We were also interested in modeling the coverage behavior of each individual outlet to see how they fit with respect to these three dimensions. To do this, we used the selected features to create a regression model for each news outlet. This model is then used in the same way. That is, we predict their audience-based ranking of the communes in Santiago but using data related only to the selected outlet. The results, shown in Fig. 4, confirm that with the selected features, the regressors are able to approximate the distribution of followers ($$M = 0.82$$, $$\mathit{SD} = 0.03$$).
We also studied the ranking of the communes in relation to each feature. We used the KT correlations to have an indication of how strong is the influence of each factor in the prediction. Figures 5(a), 5(b) and 5(c) show the distribution of the KT correlation for the top 25 news outlets in Santiago with respect to the communes’ political leaning, expected income and distance to the origin, respectively. Results are shown regarding their absolute values because the direction of impact is not important for our model. For example, if a news outlet favors a commune based on the area being right-leaning, for our model this is as telling as another news outlet disregarding the commune for the same reason. In both cases, the outlets are biased based on political factors. The results show that the behavior of news outlets is very similar in terms of the discriminating influence of these three dimensions in the news coverage, at least within this group.
In Fig. 6 we show a comparison of the KT correlation coefficient for all three dimensions for each of the top 25 news outlets. This comparison can be used as a characterization/profiling of each outlet’s coverage behavior. For example, the coverage of Radio Cooperativa (cooperativa) [54] seems to be driven by political and economic factors, with practically no attention to the location of the commune. This is a radio station with a national scope. According to a survey conducted in 2015, it is the second in audience in the region of Santiago [55] and the first one among people with the highest income (last quantile). Moreover, its editorial line is “popularly perceived” to be associated to the Christian Democratic Party [16, 54]. Actually, from the early 70’s until the late 90’s the radio was directly owned by this party (currently belongs to El Mercurio Group). This profile coincides with the characterization reflected by our model. On the other hand, El Quinto Poder (elquintopoder) [56] is an online news website/community where any member can contribute with its column. This newspaper follows the concept of citizen journalism popularized by sites like http://​www.​ohmynews.​com/​. Its editorial line and community rules explicitly prohibit any content that is aimed at a personal or institutional gain. In the same way, political opinions can only be expressed through personal profiles (rather than an organization profile). In our model, for this newspaper the influence from the political and economic factors are equated, but also the geographic dimensions is the highest within these top 25 outlets.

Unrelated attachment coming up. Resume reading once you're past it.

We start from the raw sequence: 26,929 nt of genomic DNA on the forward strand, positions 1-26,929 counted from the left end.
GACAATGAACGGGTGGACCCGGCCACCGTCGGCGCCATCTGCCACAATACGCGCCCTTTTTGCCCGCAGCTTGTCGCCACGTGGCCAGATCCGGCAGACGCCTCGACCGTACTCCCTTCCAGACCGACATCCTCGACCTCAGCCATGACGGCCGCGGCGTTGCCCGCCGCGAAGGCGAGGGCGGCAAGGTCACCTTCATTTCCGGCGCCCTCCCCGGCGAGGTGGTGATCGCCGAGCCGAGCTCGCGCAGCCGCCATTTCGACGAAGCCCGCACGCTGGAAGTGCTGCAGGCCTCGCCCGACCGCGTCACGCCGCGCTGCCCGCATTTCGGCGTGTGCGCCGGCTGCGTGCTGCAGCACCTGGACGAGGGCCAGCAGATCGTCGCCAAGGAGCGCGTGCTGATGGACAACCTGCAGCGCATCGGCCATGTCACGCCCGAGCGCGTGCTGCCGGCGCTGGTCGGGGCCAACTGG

Just as a comparison, we repeat the analysis, this time filtering the dataset to keep only the top 25 “newspapers” in Santiago—i.e., excluding radio station, TV channels, etc. (see Fig. 7). Here, for example, it is easy to distinguish newspapers with a local scope, such as portaldemeli or betazeta. For those, the influence of the geographic factor is higher than that of the economic and even the political features. Actually, in the case of portaldemeli (a small commune’s local digital newspaper), the economic factor is almost non-existing.
To confirm that the results adhere to the news media ecosystem and do not mimic a behavior common to the social media sphere as a whole, we repeat the experiments on a different topical domain, namely the followers of a group of football players (see Sect. 4.3). We filtered the data to keep only football players that were born, play or live in Santiago (this condition matched six players). We also kept only the followers that were geolocated in one of the 51 communes of the capital region. The regression model trained with the three selected features, on average, is able to explain 84% ($$\mathit{SD} = 0.06$$) of the variance in cross validation. Although the model also gives a good fit for this data, it is less explanatory than for the news outlets (over 10% loss of precision compared to the news outlets). Notice that it is very difficult, if not impossible, to find a public/popular figure for which the followers are not influenced by neither of these three factor. So, the results must be evaluated relative to each other.